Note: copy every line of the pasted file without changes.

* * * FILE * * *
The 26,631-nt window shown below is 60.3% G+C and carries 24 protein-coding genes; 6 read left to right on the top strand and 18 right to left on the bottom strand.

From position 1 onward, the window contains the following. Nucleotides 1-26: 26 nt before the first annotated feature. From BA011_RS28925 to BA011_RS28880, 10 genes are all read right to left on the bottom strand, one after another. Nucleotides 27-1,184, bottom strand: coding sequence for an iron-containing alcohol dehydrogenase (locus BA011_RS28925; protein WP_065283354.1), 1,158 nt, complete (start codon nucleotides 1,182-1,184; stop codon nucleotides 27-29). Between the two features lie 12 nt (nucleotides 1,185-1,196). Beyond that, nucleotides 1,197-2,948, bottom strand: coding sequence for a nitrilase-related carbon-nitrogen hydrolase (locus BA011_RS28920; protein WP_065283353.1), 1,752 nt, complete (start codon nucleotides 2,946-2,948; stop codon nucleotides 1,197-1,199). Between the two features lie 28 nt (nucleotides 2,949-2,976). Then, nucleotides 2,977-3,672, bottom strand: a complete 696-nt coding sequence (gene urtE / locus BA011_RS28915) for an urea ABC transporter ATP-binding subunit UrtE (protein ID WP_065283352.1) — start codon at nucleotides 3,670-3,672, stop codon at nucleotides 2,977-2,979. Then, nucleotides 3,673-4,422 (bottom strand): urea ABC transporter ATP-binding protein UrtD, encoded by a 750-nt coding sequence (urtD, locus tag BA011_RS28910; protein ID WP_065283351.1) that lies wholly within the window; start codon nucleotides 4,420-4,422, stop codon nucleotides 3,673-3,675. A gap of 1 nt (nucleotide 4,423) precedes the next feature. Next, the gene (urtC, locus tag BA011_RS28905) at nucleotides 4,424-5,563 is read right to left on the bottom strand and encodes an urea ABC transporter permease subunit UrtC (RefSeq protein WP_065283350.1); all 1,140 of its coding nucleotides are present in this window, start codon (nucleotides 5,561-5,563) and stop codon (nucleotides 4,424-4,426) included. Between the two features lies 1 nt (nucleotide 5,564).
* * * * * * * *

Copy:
The 26,631-nt window shown below is 60.3% G+C and carries 24 protein-coding genes; 6 read left to right on the top strand and 18 right to left on the bottom strand.

From position 1 onward, the window contains the following. Nucleotides 1-26: 26 nt before the first annotated feature. From BA011_RS28925 to BA011_RS28880, 10 genes are all read right to left on the bottom strand, one after another. Nucleotides 27-1,184, bottom strand: coding sequence for an iron-containing alcohol dehydrogenase (locus BA011_RS28925; protein WP_065283354.1), 1,158 nt, complete (start codon nucleotides 1,182-1,184; stop codon nucleotides 27-29). Between the two features lie 12 nt (nucleotides 1,185-1,196). Beyond that, nucleotides 1,197-2,948, bottom strand: coding sequence for a nitrilase-related carbon-nitrogen hydrolase (locus BA011_RS28920; protein WP_065283353.1), 1,752 nt, complete (start codon nucleotides 2,946-2,948; stop codon nucleotides 1,197-1,199). Between the two features lie 28 nt (nucleotides 2,949-2,976). Then, nucleotides 2,977-3,672, bottom strand: a complete 696-nt coding sequence (gene urtE / locus BA011_RS28915) for an urea ABC transporter ATP-binding subunit UrtE (protein ID WP_065283352.1) — start codon at nucleotides 3,670-3,672, stop codon at nucleotides 2,977-2,979. Then, nucleotides 3,673-4,422 (bottom strand): urea ABC transporter ATP-binding protein UrtD, encoded by a 750-nt coding sequence (urtD, locus tag BA011_RS28910; protein ID WP_065283351.1) that lies wholly within the window; start codon nucleotides 4,420-4,422, stop codon nucleotides 3,673-3,675. A gap of 1 nt (nucleotide 4,423) precedes the next feature. Next, the gene (urtC, locus tag BA011_RS28905) at nucleotides 4,424-5,563 is read right to left on the bottom strand and encodes an urea ABC transporter permease subunit UrtC (RefSeq protein WP_065283350.1); all 1,140 of its coding nucleotides are present in this window, start codon (nucleotides 5,561-5,563) and stop codon (nucleotides 4,424-4,426) included. Between the two features lies 1 nt (nucleotide 5,564).